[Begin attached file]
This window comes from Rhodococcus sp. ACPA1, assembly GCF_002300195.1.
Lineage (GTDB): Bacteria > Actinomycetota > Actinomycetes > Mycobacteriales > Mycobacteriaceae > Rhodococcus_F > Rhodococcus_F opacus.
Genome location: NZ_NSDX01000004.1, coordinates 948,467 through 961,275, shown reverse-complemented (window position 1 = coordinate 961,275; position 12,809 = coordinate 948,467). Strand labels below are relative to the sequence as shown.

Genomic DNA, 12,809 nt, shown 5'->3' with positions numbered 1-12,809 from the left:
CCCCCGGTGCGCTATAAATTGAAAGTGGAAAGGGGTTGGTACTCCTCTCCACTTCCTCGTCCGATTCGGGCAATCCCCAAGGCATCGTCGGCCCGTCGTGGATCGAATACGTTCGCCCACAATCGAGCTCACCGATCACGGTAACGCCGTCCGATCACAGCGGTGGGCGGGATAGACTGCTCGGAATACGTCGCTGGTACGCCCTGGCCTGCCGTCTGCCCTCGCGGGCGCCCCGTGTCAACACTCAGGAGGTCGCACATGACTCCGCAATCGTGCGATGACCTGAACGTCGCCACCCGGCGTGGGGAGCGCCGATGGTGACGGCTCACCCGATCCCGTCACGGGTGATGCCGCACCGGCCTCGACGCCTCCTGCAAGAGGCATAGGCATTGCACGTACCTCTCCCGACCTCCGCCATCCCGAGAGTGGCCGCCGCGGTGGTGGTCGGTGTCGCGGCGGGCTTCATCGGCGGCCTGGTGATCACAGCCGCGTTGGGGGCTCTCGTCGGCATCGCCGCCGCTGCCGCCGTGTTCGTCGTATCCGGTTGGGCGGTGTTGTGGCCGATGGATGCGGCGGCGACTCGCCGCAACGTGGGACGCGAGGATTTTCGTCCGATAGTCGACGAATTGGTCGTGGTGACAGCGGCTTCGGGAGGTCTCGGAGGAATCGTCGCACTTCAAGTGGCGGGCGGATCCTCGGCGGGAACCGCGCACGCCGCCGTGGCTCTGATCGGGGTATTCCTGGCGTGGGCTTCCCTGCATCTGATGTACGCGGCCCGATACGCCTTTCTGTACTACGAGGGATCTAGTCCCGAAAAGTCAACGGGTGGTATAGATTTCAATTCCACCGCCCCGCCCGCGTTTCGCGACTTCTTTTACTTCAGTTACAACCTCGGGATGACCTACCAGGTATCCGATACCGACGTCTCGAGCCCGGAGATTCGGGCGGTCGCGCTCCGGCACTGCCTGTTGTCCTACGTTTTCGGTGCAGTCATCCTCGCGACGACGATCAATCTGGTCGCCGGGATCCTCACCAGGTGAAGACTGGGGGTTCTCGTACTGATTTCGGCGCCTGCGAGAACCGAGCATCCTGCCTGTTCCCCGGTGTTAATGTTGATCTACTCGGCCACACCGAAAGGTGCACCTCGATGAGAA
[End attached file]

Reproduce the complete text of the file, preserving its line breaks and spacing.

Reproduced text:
This window comes from Rhodococcus sp. ACPA1, assembly GCF_002300195.1.
Lineage (GTDB): Bacteria > Actinomycetota > Actinomycetes > Mycobacteriales > Mycobacteriaceae > Rhodococcus_F > Rhodococcus_F opacus.
Genome location: NZ_NSDX01000004.1, coordinates 948,467 through 961,275, shown reverse-complemented (window position 1 = coordinate 961,275; position 12,809 = coordinate 948,467). Strand labels below are relative to the sequence as shown.

Genomic DNA, 12,809 nt, shown 5'->3' with positions numbered 1-12,809 from the left:
CCCCCGGTGCGCTATAAATTGAAAGTGGAAAGGGGTTGGTACTCCTCTCCACTTCCTCGTCCGATTCGGGCAATCCCCAAGGCATCGTCGGCCCGTCGTGGATCGAATACGTTCGCCCACAATCGAGCTCACCGATCACGGTAACGCCGTCCGATCACAGCGGTGGGCGGGATAGACTGCTCGGAATACGTCGCTGGTACGCCCTGGCCTGCCGTCTGCCCTCGCGGGCGCCCCGTGTCAACACTCAGGAGGTCGCACATGACTCCGCAATCGTGCGATGACCTGAACGTCGCCACCCGGCGTGGGGAGCGCCGATGGTGACGGCTCACCCGATCCCGTCACGGGTGATGCCGCACCGGCCTCGACGCCTCCTGCAAGAGGCATAGGCATTGCACGTACCTCTCCCGACCTCCGCCATCCCGAGAGTGGCCGCCGCGGTGGTGGTCGGTGTCGCGGCGGGCTTCATCGGCGGCCTGGTGATCACAGCCGCGTTGGGGGCTCTCGTCGGCATCGCCGCCGCTGCCGCCGTGTTCGTCGTATCCGGTTGGGCGGTGTTGTGGCCGATGGATGCGGCGGCGACTCGCCGCAACGTGGGACGCGAGGATTTTCGTCCGATAGTCGACGAATTGGTCGTGGTGACAGCGGCTTCGGGAGGTCTCGGAGGAATCGTCGCACTTCAAGTGGCGGGCGGATCCTCGGCGGGAACCGCGCACGCCGCCGTGGCTCTGATCGGGGTATTCCTGGCGTGGGCTTCCCTGCATCTGATGTACGCGGCCCGATACGCCTTTCTGTACTACGAGGGATCTAGTCCCGAAAAGTCAACGGGTGGTATAGATTTCAATTCCACCGCCCCGCCCGCGTTTCGCGACTTCTTTTACTTCAGTTACAACCTCGGGATGACCTACCAGGTATCCGATACCGACGTCTCGAGCCCGGAGATTCGGGCGGTCGCGCTCCGGCACTGCCTGTTGTCCTACGTTTTCGGTGCAGTCATCCTCGCGACGACGATCAATCTGGTCGCCGGGATCCTCACCAGGTGAAGACTGGGGGTTCTCGTACTGATTTCGGCGCCTGCGAGAACCGAGCATCCTGCCTGTTCCCCGGTGTTAATGTTGATCTACTCGGCCACACCGAAAGGTGCACCTCGATGAGAA